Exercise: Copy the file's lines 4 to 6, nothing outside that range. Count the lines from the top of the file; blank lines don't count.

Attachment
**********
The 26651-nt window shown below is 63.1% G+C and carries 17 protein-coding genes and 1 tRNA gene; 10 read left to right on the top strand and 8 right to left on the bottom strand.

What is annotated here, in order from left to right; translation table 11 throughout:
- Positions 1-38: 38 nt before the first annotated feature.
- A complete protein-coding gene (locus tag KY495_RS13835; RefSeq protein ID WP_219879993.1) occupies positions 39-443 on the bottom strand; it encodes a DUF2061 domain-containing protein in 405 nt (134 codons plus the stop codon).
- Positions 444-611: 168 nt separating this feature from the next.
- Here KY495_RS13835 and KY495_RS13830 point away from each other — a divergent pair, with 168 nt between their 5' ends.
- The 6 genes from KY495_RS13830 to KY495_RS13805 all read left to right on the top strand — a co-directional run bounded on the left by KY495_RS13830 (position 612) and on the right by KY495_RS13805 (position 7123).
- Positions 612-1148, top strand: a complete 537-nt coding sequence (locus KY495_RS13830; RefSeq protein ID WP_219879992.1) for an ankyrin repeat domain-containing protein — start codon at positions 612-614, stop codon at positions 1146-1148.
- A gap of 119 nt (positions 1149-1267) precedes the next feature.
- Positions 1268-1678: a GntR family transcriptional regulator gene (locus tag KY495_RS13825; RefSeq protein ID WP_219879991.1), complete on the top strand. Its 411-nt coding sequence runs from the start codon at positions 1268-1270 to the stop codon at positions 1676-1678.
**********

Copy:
- A complete protein-coding gene (locus tag KY495_RS13835; RefSeq protein ID WP_219879993.1) occupies positions 39-443 on the bottom strand; it encodes a DUF2061 domain-containing protein in 405 nt (134 codons plus the stop codon).
- Positions 444-611: 168 nt separating this feature from the next.
- Here KY495_RS13835 and KY495_RS13830 point away from each other — a divergent pair, with 168 nt between their 5' ends.